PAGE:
Interview: (2013) (December 12, 2013 / Swedish)
Svensk producerar Sparks Ingmar Bergman-film

Swedish produces Sparks Ingmar Bergman film

Cult duo Sparks musical film about Ingmar Bergman becomes a reality. Swedes are involved, but not in the lead role.

Four years ago was held the premiere for the first pop musical Sparks "The Seduction of Ingmar Bergman" at the Southern Theater in Stockholm. The musical was a commissioned work from Radio Theatre on Swedish Radio.

The U.S. brödraduon Ron and Russell Mael were free to choose which Swedish phenomenon they wanted to write music around. Then there was the filmmaker who gave them a first image of Sweden.

"It was the picture we got of Sweden"
- We have always loved his movies. Our picture of a country is colored very much by the film. So the image that Bergman conveyed when we plugged - the desolation and the fact that everyone wanted to kill themselves all the time - it was about the image we got from Sweden. It has obviously been proven wrong in large part. But not one hundred percent, said Ron Mael.

- As Americans, we assumed Swedish catchphrases. Ikea, Volvo, Saab ... Now that we have been here some so ... Hehe ... Now I know that you have more Ikea than you used to, and that Volvo has big problems, fills Russel Mael in.

Swedish produce film
For years, Sparks dreamed of doing stage production and film of his script where Ingmar Bergman torn between scary stubborn Hollywood deals and comfort of your home.

Last summer the brothers Mael in Cannes and fished for partners, and now it is clear that the feature film a reality. The Swedish production company Anagram on as a major producer.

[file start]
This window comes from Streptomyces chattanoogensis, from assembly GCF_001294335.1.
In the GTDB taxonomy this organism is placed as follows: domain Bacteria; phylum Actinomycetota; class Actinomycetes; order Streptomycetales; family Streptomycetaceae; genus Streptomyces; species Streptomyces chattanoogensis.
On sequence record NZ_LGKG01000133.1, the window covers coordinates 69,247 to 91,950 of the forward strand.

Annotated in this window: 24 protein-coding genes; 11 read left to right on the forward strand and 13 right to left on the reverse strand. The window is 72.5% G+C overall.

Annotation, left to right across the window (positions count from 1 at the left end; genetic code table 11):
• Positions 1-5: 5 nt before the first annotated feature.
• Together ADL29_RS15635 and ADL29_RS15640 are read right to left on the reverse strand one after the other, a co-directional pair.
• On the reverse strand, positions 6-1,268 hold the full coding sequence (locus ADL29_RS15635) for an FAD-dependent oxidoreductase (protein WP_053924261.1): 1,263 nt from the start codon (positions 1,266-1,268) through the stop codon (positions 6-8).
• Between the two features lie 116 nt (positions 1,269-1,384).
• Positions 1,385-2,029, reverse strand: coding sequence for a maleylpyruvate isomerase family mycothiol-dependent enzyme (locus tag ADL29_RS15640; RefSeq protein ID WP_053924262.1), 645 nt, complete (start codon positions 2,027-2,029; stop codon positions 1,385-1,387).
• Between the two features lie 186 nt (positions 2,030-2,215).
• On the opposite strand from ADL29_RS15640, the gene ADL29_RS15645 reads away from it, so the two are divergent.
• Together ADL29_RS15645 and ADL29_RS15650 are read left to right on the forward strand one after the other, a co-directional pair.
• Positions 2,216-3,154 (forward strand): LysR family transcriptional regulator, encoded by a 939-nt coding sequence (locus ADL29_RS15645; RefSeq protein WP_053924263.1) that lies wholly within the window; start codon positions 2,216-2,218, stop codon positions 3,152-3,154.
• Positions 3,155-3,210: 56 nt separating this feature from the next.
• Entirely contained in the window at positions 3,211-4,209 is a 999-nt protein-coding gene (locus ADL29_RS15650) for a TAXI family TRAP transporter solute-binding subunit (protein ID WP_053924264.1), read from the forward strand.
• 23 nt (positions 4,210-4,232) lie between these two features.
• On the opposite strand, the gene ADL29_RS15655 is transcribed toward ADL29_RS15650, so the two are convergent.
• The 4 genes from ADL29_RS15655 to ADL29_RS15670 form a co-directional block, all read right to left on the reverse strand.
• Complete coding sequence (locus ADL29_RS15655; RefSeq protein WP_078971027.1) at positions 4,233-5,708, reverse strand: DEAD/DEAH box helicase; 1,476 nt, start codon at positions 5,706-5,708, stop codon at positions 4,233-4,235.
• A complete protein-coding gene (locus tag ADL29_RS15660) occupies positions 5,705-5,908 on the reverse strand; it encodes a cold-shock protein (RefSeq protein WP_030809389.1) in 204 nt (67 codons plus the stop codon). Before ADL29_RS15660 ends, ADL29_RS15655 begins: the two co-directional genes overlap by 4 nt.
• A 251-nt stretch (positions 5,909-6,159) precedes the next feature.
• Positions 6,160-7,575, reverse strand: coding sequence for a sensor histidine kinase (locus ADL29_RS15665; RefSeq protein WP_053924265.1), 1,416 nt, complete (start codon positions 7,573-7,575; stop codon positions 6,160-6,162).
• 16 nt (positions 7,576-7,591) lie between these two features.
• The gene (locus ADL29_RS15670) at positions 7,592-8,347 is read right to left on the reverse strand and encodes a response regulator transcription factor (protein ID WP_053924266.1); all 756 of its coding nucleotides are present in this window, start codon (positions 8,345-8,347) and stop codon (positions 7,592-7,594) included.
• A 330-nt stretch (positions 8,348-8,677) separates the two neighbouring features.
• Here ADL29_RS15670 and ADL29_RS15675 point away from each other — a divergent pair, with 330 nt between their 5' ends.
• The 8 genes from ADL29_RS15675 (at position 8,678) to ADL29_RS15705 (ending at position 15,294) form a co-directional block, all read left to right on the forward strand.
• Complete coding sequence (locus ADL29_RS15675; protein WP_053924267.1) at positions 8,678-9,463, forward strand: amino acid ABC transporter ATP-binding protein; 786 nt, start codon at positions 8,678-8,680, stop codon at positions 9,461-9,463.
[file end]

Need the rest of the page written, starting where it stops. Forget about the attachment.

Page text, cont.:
- We say yes for several reasons. Firstly, I am a Sparks fan since childhood. Then it's an exciting idea. It becomes not the broad family film, but there is still a large audience for this type of film, says producer Martin Persson.

Looking for sponsors
Martin Persson met the duo at Cannes and is now working to bring together funders. He believes that it will require a budget of around 20-30 million, now that the Canadian indie director Guy Maddin is said to be on the train.

Maddin usually including borrow from silent film art, and Sparks thinks that they're shooting in caricatures of Hollywood and Stockholm, built in a movie studio.

"A Swedish were so obvious"
Wes Anderson-stammisen Jason Schwartzman, one or more roles, says Russell Mael. Than is no Swedish actor, but the main role is added:

- We chose a Finn to portraying Ingmar Bergman, typically Sparks mannerisms! That is what you can expect of us. A Swedish would be so obvious, says Russel Mael, laughing.
- Forgive us! calls his big brother.
- We have chosen Peter Franzén. He is incredible, as long as one ignores the fact that he then is fine, joking Russell Mael.

Want to shoot in summer
Sparks hopes that the film will be both naturalistic and dreamy, but without the typical musical scenes where someone suddenly burst into song and dance. They want to weave into the music in a more modern way. If the production company get their way, we also get to hear classic Sparks songs in the film.

The band hopes to record this summer, each with a supporting role. The producer dare not be quite as optimistic time.

A Swedish version?
Sparks hopes that the film will reach more than a small band of connoisseurs. Maybe they do an alternative version to the Swedish audience - which was a criterion when they created for radio theater.

- There have been thoughts that might have two versions of the film. One that is completely at emngelska and one that is as bilingual, where Swedish-speaking characters think of Swedish, but speaks English with English-speaking characters. It would be interesting, says Ron Mael.

Concert tonight
Tonight Sparks tour ending at the Southern Theatre in Stockholm. They will give the stripped down versions of songs from his nearly 20 studio albums.

Brothers Ron and Russell Mael have worked together under the same band name for 42 years. Here's how it reads the recipe for success:

"Our relationship has almost always revolved around the fact that we work together. Part of Sparks stability depends certainly on the fact that we are brothers. We probably would have been shattered long ago if we were not there. You know, we have a consensus on what roles we have and where we want to take the music. We never fight about something big, "said Ron Mael.

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